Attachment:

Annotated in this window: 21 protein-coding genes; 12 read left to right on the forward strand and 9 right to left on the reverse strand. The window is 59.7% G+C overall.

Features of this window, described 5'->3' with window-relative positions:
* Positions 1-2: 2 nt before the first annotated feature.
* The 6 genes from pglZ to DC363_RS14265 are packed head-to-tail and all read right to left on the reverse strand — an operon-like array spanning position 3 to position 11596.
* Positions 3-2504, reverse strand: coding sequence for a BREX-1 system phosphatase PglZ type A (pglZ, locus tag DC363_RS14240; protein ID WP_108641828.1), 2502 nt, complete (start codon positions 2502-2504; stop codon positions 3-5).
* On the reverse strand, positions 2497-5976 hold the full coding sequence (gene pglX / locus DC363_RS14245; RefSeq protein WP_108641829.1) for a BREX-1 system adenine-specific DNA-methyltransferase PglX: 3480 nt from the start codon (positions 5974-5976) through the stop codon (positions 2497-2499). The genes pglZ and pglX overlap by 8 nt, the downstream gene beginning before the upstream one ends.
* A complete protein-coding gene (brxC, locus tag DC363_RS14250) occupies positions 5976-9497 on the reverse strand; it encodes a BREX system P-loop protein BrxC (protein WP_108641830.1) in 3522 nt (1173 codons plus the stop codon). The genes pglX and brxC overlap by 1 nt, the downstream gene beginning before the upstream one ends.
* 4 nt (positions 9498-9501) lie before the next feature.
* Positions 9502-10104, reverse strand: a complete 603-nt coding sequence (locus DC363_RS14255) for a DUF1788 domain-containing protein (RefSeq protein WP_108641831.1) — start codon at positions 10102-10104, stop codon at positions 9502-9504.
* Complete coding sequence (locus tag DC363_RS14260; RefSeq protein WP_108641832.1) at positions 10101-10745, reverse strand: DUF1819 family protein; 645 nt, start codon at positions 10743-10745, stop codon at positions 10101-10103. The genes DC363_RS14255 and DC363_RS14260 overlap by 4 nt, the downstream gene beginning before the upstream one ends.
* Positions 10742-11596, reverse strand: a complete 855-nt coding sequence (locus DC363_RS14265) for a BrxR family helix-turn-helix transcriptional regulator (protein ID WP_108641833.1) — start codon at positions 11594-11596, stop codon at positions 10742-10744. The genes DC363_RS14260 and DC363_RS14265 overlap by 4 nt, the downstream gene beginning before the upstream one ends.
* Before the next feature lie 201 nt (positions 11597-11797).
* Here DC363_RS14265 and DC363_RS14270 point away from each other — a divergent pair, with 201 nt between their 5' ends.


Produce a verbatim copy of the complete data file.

Annotated in this window: 21 protein-coding genes; 12 read left to right on the forward strand and 9 right to left on the reverse strand. The window is 59.7% G+C overall.

Features of this window, described 5'->3' with window-relative positions:
* Positions 1-2: 2 nt before the first annotated feature.
* The 6 genes from pglZ to DC363_RS14265 are packed head-to-tail and all read right to left on the reverse strand — an operon-like array spanning position 3 to position 11596.
* Positions 3-2504, reverse strand: coding sequence for a BREX-1 system phosphatase PglZ type A (pglZ, locus tag DC363_RS14240; protein ID WP_108641828.1), 2502 nt, complete (start codon positions 2502-2504; stop codon positions 3-5).
* On the reverse strand, positions 2497-5976 hold the full coding sequence (gene pglX / locus DC363_RS14245; RefSeq protein WP_108641829.1) for a BREX-1 system adenine-specific DNA-methyltransferase PglX: 3480 nt from the start codon (positions 5974-5976) through the stop codon (positions 2497-2499). The genes pglZ and pglX overlap by 8 nt, the downstream gene beginning before the upstream one ends.
* A complete protein-coding gene (brxC, locus tag DC363_RS14250) occupies positions 5976-9497 on the reverse strand; it encodes a BREX system P-loop protein BrxC (protein WP_108641830.1) in 3522 nt (1173 codons plus the stop codon). The genes pglX and brxC overlap by 1 nt, the downstream gene beginning before the upstream one ends.
* 4 nt (positions 9498-9501) lie before the next feature.
* Positions 9502-10104, reverse strand: a complete 603-nt coding sequence (locus DC363_RS14255) for a DUF1788 domain-containing protein (RefSeq protein WP_108641831.1) — start codon at positions 10102-10104, stop codon at positions 9502-9504.
* Complete coding sequence (locus tag DC363_RS14260; RefSeq protein WP_108641832.1) at positions 10101-10745, reverse strand: DUF1819 family protein; 645 nt, start codon at positions 10743-10745, stop codon at positions 10101-10103. The genes DC363_RS14255 and DC363_RS14260 overlap by 4 nt, the downstream gene beginning before the upstream one ends.
* Positions 10742-11596, reverse strand: a complete 855-nt coding sequence (locus DC363_RS14265) for a BrxR family helix-turn-helix transcriptional regulator (protein ID WP_108641833.1) — start codon at positions 11594-11596, stop codon at positions 10742-10744. The genes DC363_RS14260 and DC363_RS14265 overlap by 4 nt, the downstream gene beginning before the upstream one ends.
* Before the next feature lie 201 nt (positions 11597-11797).
* Here DC363_RS14265 and DC363_RS14270 point away from each other — a divergent pair, with 201 nt between their 5' ends.